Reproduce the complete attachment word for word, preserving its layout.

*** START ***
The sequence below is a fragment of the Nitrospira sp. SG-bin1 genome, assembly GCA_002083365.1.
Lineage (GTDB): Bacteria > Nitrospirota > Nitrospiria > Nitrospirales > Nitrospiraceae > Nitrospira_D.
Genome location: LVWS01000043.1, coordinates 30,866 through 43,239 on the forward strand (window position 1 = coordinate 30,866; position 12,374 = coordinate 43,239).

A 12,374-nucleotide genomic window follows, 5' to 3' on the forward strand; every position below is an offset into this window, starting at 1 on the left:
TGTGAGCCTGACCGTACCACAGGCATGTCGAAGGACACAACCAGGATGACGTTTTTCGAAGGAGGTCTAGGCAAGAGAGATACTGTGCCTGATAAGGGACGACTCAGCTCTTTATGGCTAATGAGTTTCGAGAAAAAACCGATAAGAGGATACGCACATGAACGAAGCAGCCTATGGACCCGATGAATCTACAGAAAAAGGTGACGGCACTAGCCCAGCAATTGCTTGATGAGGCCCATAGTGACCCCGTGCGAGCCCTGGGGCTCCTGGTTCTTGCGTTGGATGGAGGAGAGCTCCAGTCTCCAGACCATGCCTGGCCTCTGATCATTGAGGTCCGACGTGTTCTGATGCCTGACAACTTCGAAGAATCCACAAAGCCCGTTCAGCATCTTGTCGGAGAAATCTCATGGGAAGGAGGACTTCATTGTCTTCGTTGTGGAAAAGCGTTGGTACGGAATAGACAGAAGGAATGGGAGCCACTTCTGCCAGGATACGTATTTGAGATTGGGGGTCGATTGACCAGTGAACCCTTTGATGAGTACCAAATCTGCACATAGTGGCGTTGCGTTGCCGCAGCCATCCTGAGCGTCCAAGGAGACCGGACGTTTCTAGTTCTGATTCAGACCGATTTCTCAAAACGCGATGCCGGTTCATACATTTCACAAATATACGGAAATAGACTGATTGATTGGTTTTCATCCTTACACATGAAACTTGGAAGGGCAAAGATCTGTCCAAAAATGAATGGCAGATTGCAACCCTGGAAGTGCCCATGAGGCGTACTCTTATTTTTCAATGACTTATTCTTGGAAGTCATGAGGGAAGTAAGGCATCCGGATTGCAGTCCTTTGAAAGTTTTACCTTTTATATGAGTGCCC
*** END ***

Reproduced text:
The sequence below is a fragment of the Nitrospira sp. SG-bin1 genome, assembly GCA_002083365.1.
Lineage (GTDB): Bacteria > Nitrospirota > Nitrospiria > Nitrospirales > Nitrospiraceae > Nitrospira_D.
Genome location: LVWS01000043.1, coordinates 30,866 through 43,239 on the forward strand (window position 1 = coordinate 30,866; position 12,374 = coordinate 43,239).

A 12,374-nucleotide genomic window follows, 5' to 3' on the forward strand; every position below is an offset into this window, starting at 1 on the left:
TGTGAGCCTGACCGTACCACAGGCATGTCGAAGGACACAACCAGGATGACGTTTTTCGAAGGAGGTCTAGGCAAGAGAGATACTGTGCCTGATAAGGGACGACTCAGCTCTTTATGGCTAATGAGTTTCGAGAAAAAACCGATAAGAGGATACGCACATGAACGAAGCAGCCTATGGACCCGATGAATCTACAGAAAAAGGTGACGGCACTAGCCCAGCAATTGCTTGATGAGGCCCATAGTGACCCCGTGCGAGCCCTGGGGCTCCTGGTTCTTGCGTTGGATGGAGGAGAGCTCCAGTCTCCAGACCATGCCTGGCCTCTGATCATTGAGGTCCGACGTGTTCTGATGCCTGACAACTTCGAAGAATCCACAAAGCCCGTTCAGCATCTTGTCGGAGAAATCTCATGGGAAGGAGGACTTCATTGTCTTCGTTGTGGAAAAGCGTTGGTACGGAATAGACAGAAGGAATGGGAGCCACTTCTGCCAGGATACGTATTTGAGATTGGGGGTCGATTGACCAGTGAACCCTTTGATGAGTACCAAATCTGCACATAGTGGCGTTGCGTTGCCGCAGCCATCCTGAGCGTCCAAGGAGACCGGACGTTTCTAGTTCTGATTCAGACCGATTTCTCAAAACGCGATGCCGGTTCATACATTTCACAAATATACGGAAATAGACTGATTGATTGGTTTTCATCCTTACACATGAAACTTGGAAGGGCAAAGATCTGTCCAAAAATGAATGGCAGATTGCAACCCTGGAAGTGCCCATGAGGCGTACTCTTATTTTTCAATGACTTATTCTTGGAAGTCATGAGGGAAGTAAGGCATCCGGATTGCAGTCCTTTGAAAGTTTTACCTTTTATATGAGTGCCC